If you’re into true crime at all, you’ve heard of Henry Lee Lucas. I mean, how could you not have? He’s the Confession Killer. The Damned Drifter. The Toothless Tyrant. I can keep going, but you get the picture. He’s a famous face in the world of true crime, and, if he is to be believed, Lucas is the most prolific serial killer since Ivan the Terrible.
That’s the thing, though. Can he be believed? This question is at the heart of The Confession Killer, the new 5-part limited series from Netflix and directors Robert Kenner and Taki Oldham. Did Henry Lee Lucas tell the truth to the Texas Rangers and the thousands of detectives he met with in the early 80’s, or was he just a sick man looking to please those he saw as authority figures?
“After bingeing the entire series in one sitting, I can comfortably say that The Confession Killer is one of my favorite serial killer documentaries ever. Each of the five 45-minute episodes is intricately detailed, honest, and absolutely maddening.”
After bingeing the entire series in one sitting, I can comfortably say that The Confession Killer is one of my favorite serial killer documentaries ever. Each of the five 45-minute episodes is intricately detailed, honest, and absolutely maddening. They focus on the victims of the crimes more than most documentaries, and do their best to show the true human collateral damage of murder. As you sit and watch these family members recount their stories, you are struck in the heart with the knowledge that men like Henry Lee Lucas don’t just end lives, they end whole generations of families. They end communities. They end the very sense of humanity.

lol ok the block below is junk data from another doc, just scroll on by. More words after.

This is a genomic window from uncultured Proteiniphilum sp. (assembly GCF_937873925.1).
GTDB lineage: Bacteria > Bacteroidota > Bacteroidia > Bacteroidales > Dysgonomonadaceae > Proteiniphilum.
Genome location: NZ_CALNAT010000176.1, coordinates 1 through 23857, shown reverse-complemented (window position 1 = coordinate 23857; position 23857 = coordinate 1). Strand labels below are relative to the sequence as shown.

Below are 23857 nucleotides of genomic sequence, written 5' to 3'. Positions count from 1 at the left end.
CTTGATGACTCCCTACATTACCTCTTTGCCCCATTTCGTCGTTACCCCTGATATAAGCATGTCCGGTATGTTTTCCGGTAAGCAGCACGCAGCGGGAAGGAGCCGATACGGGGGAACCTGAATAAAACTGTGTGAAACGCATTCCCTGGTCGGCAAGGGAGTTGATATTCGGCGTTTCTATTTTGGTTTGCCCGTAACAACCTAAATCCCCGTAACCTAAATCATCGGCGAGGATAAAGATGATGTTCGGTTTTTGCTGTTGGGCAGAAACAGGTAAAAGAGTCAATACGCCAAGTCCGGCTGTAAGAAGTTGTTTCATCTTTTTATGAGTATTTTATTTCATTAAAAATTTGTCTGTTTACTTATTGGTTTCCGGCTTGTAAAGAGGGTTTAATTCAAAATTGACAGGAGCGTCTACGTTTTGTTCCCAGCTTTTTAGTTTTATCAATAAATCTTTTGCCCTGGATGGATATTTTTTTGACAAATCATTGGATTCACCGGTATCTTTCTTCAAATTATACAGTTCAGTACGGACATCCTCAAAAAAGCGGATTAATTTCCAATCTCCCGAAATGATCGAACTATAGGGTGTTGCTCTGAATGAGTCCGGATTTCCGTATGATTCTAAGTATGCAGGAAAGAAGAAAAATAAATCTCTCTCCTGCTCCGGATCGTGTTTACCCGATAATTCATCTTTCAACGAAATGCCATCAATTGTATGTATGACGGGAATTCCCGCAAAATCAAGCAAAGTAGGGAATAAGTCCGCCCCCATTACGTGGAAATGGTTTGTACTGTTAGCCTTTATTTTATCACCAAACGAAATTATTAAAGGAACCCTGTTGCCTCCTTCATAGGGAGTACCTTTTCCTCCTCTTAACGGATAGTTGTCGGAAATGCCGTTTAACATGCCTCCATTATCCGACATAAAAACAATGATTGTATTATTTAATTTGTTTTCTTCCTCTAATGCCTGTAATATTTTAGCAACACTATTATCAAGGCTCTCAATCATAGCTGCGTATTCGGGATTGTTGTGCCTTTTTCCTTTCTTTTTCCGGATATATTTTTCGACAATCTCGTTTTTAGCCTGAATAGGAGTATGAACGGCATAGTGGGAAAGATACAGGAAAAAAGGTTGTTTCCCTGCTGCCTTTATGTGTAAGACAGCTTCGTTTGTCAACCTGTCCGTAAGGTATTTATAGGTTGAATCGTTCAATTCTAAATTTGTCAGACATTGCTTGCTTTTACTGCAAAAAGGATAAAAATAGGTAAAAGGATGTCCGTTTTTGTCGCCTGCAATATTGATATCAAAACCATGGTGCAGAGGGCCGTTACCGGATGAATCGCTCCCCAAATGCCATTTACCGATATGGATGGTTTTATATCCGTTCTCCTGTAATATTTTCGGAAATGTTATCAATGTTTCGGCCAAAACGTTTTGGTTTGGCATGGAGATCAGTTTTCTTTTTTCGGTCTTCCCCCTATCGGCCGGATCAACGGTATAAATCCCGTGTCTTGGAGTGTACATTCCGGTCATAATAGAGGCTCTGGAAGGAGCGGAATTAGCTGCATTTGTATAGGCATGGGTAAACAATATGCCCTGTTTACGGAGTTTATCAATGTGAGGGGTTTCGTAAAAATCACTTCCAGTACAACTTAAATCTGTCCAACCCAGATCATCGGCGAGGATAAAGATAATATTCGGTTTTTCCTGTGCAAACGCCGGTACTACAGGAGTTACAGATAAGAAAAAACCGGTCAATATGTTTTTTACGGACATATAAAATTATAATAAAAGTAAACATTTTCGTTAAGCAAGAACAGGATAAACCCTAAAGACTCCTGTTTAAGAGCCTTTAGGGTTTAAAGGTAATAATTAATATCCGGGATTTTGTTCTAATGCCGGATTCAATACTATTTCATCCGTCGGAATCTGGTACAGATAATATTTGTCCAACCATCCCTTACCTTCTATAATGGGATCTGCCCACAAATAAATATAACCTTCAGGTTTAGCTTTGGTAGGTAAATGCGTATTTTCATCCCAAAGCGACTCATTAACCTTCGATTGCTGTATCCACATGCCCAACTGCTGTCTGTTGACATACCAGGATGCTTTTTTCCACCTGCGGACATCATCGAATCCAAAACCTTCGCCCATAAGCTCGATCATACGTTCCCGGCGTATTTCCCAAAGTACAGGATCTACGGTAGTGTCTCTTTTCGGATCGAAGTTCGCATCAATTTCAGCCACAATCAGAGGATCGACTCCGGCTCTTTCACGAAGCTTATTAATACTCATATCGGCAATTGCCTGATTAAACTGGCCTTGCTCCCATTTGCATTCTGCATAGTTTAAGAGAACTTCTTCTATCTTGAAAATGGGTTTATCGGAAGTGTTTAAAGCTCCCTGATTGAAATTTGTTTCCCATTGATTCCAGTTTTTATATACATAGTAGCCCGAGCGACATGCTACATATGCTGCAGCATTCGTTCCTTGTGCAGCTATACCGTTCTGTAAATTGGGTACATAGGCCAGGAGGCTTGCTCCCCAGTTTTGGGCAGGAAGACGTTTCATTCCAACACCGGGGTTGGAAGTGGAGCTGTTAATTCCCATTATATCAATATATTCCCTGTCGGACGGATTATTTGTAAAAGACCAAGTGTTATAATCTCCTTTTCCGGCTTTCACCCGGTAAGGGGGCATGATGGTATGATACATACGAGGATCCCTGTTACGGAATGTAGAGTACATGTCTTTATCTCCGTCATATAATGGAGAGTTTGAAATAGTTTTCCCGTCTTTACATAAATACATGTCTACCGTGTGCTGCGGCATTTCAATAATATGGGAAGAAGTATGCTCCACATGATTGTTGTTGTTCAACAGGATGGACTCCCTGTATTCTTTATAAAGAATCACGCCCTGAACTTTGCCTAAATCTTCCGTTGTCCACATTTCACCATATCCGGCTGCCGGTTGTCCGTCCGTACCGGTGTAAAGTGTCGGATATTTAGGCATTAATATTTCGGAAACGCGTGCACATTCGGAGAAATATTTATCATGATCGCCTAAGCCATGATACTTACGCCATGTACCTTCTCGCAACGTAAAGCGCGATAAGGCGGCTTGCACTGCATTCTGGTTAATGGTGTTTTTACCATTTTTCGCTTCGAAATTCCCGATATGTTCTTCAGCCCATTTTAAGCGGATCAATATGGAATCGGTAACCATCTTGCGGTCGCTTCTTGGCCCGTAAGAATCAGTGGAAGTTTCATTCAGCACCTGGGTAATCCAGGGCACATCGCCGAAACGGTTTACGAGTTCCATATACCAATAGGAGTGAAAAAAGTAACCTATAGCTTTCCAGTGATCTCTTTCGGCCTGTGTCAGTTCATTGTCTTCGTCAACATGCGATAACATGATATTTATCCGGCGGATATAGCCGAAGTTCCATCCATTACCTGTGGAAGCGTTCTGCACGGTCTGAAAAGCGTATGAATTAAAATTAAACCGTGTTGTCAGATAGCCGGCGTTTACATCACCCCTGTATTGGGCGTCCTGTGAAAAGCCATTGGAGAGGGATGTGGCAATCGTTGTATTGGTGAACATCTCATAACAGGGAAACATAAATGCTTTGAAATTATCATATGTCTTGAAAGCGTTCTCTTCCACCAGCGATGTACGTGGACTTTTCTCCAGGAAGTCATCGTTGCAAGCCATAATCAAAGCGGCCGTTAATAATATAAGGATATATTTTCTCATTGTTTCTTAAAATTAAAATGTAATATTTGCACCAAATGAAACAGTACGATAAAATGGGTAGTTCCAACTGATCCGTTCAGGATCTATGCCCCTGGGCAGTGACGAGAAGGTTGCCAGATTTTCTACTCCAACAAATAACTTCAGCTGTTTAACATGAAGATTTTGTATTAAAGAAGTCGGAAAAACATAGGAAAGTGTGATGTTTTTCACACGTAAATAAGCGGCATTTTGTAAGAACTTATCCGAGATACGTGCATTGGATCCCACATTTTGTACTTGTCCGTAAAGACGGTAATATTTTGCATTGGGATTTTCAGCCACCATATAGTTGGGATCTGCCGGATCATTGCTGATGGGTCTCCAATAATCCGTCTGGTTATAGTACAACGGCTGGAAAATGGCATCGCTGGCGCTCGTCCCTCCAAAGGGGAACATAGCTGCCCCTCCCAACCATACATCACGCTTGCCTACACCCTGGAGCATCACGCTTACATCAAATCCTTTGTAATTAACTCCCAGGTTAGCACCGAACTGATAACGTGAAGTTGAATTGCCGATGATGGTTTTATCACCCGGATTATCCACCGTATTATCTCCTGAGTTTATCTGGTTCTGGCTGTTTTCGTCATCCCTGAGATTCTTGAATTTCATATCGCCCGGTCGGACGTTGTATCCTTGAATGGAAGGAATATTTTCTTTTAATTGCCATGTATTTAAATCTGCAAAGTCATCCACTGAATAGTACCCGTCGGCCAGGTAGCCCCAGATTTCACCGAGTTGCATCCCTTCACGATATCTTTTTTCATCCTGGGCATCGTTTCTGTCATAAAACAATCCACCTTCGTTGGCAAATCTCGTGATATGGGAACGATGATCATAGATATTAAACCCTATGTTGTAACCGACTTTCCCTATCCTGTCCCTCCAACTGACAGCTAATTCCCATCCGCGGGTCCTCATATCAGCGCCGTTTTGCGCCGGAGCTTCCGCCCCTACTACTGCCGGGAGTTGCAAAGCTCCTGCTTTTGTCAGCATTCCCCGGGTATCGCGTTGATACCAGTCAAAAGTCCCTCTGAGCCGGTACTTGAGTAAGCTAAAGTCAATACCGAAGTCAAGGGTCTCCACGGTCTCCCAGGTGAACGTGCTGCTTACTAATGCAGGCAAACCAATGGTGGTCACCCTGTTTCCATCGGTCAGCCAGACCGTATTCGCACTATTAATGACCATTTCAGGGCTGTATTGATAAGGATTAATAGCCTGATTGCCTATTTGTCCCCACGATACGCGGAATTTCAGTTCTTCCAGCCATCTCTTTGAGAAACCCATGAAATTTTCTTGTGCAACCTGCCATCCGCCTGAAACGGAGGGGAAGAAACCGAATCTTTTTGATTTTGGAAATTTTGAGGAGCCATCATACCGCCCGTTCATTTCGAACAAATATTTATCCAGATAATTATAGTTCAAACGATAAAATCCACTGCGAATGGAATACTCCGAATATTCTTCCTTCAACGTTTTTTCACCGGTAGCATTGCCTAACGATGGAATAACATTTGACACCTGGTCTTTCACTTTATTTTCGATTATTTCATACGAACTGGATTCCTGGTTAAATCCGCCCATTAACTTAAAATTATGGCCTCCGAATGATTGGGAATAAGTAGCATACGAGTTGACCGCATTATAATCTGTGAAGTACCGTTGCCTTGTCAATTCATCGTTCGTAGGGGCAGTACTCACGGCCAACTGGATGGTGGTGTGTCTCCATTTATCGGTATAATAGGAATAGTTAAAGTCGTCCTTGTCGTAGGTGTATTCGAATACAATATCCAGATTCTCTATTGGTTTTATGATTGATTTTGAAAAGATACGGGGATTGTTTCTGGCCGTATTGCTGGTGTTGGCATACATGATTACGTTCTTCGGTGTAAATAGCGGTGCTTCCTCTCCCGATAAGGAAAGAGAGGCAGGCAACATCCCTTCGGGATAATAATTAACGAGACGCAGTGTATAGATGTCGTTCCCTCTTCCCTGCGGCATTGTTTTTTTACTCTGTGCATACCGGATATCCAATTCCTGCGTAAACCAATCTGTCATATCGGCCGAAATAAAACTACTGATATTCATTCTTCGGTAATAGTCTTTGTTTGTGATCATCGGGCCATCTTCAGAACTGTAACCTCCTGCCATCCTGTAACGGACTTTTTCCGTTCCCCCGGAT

The focus of the docu-series is the accusations of false confessions from Lucas. Kenner and Oldham inundate us with hours of confessional footage and extremely candid interviews from the main players involved. We watch as Lucas is transformed from an open-and-shut killer of his former roommate and underage girlfriend, to a whirlwind celebrity of the media and hopeful police departments.
Let’s get this out of the way right now: Henry Lee Lucas is a bad guy. He has spent his whole life inflicting pain on others. He murdered his mother. He molested his wife’s two daughters and attempted to kidnap another child. He seduced and groomed an 11-year old girl named Becky who he eventually “wed” when she was 15 and then murdered, desecrated, and buried in multiple shallow graves in the desert. When his and Becky’s mutual friend Kate became suspicious, Henry killed her, too. These things we know for certain. He is a multiple murderer, rapist, child molester, and thief. Is he a serial killer? Technically, yes, but he is not the boogeyman that the Texas authorities created for their own advancement.
The Confession Killer can skew to the anti-police side of the spectrum with their coverage of the Texas Rangers. I don’t think that it’s bias, per se, but rather the facts that make us feel that way. We are introduced to two former law enforcement officers, one a Ranger (Bob Prince) and one a Sherriff (Jim Boutwell), who have insisted for decades that everything Lucas confessed to is the truth. They have intimidated those that question them, bullied other officers into finding cases to clear, and manipulated Lucas to the point of giving him a nervous breakdown. You can see them, in interviews with Lucas, feeding him information and asking him leading questions to get the answers they need to clear a case. So, instead of being an anti-police series, I think it is an anti-two-specific-policemen series. Every other law enforcement officer in the film is treated fairly and without bias. Sometimes, bad people hold positions of authority and abuse the trust of those they are meant to serve to remain in power. That’s should shock absolutely no one.